• If you quit, you may find it hard to find a new job.
  • Work can give you a sense of pride and help you feel valued.

Anemia can be treated and you can have more energy to do things you want to do.

The treatment for anemia can take three forms:

  1. Iron, which your body needs as a building block to make red blood cells.
  2. Manmade erythropoietin, or EPO.
  3. Blood transfusion, as a last resort.

If you feel too tired to work, talk to your care team. Ask to be tested for anemia. The test is a blood count for hemoglobin—your level of red blood cells. To learn more, visit the Laboratory.

Shortness of Breath

If you feel like you get winded easily, it might be a symptom of kidney disease. Shortness of breath in people with kidney problems can be caused by a build-up of excess fluid or by anemia. Both of these can be treated—and you can feel better.

Itching Can Be Treated—Ask How

Late stage chronic kidney disease can make you itch! It may be that your skin is dry. Try a lotion. In many cases, the cause is a build-up of phosphorus in your blood. As kidney function drops, the kidneys remove less phosphorus. You take in phosphorus each time you eat. It’s one of the most common minerals in our food supply. Nearly all foods have at least some. Foods with the most phosphorus include:

  • Meats
  • Dairy
  • Nuts
  • Beans
  • Whole grains
  • Chocolate
  • Cola drinks

Trying to limit foods with phosphorus can be a challenge, but there are ways to do it. To learn more, visit the Nutrition Room.

Itching Treatment: Phosphate Binders

Your doctor may prescribe medicines for you called phosphate binders. Like a magnet, binders attract and hold phosphorus before it can get into your bloodstream. The phosphorus passes through your gut and is removed in your stool. Most binders are prescribed by your doctor. Taking phosphate binders and watching what you eat go hand in hand to help you feel your best.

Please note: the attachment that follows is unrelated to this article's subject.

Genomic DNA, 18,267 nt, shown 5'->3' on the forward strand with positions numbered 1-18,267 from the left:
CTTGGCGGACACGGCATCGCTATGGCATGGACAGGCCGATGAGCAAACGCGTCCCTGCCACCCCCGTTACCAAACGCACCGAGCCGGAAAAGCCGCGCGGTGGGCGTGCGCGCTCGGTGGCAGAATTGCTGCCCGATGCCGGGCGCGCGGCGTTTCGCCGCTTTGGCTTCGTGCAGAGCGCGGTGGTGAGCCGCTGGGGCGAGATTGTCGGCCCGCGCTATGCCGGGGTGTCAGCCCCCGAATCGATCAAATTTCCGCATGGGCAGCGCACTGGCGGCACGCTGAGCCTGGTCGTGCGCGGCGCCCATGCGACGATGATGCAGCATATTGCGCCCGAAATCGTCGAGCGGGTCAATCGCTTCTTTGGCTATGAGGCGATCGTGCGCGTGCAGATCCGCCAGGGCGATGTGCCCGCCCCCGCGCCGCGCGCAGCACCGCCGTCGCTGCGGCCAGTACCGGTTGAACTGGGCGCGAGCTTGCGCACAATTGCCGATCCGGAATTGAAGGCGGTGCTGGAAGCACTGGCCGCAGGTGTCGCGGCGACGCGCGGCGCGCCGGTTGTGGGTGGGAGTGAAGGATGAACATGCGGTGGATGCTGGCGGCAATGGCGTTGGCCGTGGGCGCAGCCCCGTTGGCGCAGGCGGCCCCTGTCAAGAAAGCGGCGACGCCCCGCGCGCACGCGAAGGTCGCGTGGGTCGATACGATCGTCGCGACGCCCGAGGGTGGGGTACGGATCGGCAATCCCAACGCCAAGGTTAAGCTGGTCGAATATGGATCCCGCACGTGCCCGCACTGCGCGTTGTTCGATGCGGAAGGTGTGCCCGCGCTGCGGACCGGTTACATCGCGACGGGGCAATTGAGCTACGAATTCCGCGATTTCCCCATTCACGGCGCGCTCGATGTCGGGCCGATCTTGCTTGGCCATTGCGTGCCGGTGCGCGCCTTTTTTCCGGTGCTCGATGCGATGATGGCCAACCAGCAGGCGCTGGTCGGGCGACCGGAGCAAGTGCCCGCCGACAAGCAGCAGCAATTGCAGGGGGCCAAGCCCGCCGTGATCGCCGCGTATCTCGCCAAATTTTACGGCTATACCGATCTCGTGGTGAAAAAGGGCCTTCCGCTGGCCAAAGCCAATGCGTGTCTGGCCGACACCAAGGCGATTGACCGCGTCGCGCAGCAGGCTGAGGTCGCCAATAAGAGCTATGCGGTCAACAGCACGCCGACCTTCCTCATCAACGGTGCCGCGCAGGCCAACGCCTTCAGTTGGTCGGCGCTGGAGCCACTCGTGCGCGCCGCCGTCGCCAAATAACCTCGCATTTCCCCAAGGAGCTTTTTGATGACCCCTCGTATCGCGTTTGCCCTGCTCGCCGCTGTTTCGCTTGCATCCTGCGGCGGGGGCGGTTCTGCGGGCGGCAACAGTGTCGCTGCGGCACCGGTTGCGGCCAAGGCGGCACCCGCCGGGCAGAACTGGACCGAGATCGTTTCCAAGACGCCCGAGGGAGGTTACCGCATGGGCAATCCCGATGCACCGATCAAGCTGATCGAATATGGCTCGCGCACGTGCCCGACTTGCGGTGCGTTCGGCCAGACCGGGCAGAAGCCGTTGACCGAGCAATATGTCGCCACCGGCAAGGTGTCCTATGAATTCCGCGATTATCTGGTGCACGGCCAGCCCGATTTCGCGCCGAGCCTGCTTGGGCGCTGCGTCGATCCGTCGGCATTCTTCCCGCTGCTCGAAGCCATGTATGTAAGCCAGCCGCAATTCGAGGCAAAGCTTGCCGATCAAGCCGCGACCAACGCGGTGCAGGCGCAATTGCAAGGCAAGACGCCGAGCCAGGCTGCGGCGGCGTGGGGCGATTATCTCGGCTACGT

You take phosphate binders:

  • WITH food—while you are eating, so they are in your gut with your food
  • With ALL food—meals and snacks
  • ONLY with food—if you forget, wait until your next meal or snack

To learn more, visit the Pharmacy.

Can’t Eat Protein? Talk to Your Care Team

If you find that you can’t face eating protein foods like meat—or can’t eat much at all—see your health care team right away. Nausea and loss of appetite can occur with kidney problems, or can be a symptom of another illness.

Kidney disease can cause many kinds of symptoms—or no symptoms at all:

  • If you worry that you might have a kidney problem, please set up a time to see your VA health care team.
  • If you know you have a kidney problem and you now feel nausea or don’t want to eat, ask your care team to check your level of kidney function. Keeping track of your symptoms can help you get the care you need to feel your best.